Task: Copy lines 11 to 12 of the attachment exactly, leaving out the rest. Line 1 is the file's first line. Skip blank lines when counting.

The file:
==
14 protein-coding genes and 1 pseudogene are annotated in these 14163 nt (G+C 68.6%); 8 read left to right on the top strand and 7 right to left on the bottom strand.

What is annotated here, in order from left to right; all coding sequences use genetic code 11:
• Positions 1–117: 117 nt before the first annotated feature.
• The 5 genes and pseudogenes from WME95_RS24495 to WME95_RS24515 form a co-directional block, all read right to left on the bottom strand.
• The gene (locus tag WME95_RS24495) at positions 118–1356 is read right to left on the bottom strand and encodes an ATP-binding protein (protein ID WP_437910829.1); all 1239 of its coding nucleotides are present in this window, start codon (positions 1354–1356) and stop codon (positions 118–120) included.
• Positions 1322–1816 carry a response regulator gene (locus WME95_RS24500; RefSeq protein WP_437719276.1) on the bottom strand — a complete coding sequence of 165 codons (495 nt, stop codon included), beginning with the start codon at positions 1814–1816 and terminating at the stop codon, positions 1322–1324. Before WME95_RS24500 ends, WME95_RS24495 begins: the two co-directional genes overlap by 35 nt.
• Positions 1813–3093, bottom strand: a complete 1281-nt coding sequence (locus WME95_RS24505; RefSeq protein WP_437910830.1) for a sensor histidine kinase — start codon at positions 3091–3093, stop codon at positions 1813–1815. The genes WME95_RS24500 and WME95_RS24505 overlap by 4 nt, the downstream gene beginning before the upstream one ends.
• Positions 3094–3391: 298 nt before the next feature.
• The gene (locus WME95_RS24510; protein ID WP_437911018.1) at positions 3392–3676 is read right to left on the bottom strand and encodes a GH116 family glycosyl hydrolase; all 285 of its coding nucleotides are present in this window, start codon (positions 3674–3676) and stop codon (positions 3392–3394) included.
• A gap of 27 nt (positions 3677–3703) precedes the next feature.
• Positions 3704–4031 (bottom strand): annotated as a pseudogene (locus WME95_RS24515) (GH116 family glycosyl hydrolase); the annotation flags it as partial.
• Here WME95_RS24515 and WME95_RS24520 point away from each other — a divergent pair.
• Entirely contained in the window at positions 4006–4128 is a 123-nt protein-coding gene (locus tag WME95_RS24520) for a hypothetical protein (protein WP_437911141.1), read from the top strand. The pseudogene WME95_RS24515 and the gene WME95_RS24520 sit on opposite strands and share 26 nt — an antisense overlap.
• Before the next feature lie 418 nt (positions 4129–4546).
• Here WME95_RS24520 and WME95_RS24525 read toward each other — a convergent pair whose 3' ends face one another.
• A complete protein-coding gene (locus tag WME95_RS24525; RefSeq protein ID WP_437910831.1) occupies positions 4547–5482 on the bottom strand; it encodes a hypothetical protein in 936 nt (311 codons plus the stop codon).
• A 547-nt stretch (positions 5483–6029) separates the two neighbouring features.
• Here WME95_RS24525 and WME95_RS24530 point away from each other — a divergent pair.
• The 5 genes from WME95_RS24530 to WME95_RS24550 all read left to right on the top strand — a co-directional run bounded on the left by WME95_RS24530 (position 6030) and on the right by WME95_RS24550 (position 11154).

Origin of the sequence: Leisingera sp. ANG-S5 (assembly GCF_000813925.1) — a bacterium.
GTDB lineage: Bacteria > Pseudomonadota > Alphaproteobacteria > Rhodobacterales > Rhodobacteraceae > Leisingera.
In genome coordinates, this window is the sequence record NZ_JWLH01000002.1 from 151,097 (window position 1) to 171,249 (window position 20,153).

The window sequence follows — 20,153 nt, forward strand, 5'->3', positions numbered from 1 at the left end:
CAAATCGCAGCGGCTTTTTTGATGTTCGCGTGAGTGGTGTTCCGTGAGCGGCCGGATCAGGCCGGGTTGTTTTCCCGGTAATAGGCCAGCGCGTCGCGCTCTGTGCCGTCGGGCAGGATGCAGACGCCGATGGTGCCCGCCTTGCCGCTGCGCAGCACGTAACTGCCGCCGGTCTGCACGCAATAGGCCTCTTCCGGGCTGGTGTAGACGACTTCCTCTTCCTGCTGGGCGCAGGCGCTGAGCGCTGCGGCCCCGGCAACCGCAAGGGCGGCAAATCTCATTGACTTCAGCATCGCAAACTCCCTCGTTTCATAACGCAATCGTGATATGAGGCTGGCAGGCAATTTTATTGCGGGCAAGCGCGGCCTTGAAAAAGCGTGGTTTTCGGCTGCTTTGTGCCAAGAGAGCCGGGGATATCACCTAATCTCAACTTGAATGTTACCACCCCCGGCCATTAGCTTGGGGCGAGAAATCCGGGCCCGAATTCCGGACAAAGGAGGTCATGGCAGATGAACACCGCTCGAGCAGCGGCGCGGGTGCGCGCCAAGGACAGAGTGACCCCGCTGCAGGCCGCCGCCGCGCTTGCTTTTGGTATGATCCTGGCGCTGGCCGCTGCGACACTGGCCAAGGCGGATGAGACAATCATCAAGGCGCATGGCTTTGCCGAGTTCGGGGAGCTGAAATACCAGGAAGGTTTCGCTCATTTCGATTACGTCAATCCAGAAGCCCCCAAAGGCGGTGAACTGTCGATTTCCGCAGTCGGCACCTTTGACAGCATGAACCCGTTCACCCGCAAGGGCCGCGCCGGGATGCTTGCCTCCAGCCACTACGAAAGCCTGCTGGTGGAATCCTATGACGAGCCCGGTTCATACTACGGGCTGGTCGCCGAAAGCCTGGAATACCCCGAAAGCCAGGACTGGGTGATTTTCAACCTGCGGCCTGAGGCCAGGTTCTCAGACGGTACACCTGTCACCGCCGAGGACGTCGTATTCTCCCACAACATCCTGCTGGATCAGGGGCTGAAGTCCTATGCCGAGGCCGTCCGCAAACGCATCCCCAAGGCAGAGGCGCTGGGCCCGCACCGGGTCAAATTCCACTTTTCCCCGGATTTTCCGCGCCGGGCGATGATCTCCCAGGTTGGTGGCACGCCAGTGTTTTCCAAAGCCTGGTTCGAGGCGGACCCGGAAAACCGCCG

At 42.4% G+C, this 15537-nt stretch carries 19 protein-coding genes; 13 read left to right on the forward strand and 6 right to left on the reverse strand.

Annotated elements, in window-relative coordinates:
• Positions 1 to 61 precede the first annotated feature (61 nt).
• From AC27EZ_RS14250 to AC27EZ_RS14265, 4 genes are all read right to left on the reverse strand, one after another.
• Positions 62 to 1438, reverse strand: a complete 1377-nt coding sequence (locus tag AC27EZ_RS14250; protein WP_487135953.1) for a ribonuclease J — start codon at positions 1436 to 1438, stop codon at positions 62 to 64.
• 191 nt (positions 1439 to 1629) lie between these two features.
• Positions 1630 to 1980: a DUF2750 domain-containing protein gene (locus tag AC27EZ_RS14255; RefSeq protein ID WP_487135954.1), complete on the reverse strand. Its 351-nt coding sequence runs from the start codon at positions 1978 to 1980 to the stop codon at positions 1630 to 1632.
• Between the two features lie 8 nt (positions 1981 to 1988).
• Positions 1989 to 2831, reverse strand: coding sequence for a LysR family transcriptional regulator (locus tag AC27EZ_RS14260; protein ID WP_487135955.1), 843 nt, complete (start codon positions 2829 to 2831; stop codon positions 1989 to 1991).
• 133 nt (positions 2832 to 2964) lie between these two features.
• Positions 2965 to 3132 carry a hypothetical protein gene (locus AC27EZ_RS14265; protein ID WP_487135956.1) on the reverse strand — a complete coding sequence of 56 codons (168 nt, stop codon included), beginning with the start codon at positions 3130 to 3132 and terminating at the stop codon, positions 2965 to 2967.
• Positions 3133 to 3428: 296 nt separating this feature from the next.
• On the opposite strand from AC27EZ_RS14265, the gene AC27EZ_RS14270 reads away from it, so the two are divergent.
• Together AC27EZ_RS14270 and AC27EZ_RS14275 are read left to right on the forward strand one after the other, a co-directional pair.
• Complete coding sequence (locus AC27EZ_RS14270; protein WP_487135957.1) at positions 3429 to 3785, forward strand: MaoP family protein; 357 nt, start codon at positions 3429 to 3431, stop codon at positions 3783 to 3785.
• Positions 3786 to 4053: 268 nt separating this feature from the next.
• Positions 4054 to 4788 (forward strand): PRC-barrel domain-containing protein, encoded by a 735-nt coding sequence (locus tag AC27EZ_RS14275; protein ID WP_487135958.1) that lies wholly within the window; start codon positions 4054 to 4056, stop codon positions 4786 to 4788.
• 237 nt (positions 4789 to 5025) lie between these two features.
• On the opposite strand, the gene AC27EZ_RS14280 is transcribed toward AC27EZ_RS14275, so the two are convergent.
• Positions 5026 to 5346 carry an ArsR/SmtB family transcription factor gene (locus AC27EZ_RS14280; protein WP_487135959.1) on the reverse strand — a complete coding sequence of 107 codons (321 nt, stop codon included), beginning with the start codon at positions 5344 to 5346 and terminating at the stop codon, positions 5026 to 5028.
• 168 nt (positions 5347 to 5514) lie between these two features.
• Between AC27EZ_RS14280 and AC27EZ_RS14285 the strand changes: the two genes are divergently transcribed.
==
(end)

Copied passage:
• Positions 3704–4031 (bottom strand): annotated as a pseudogene (locus WME95_RS24515) (GH116 family glycosyl hydrolase); the annotation flags it as partial.
• Here WME95_RS24515 and WME95_RS24520 point away from each other — a divergent pair.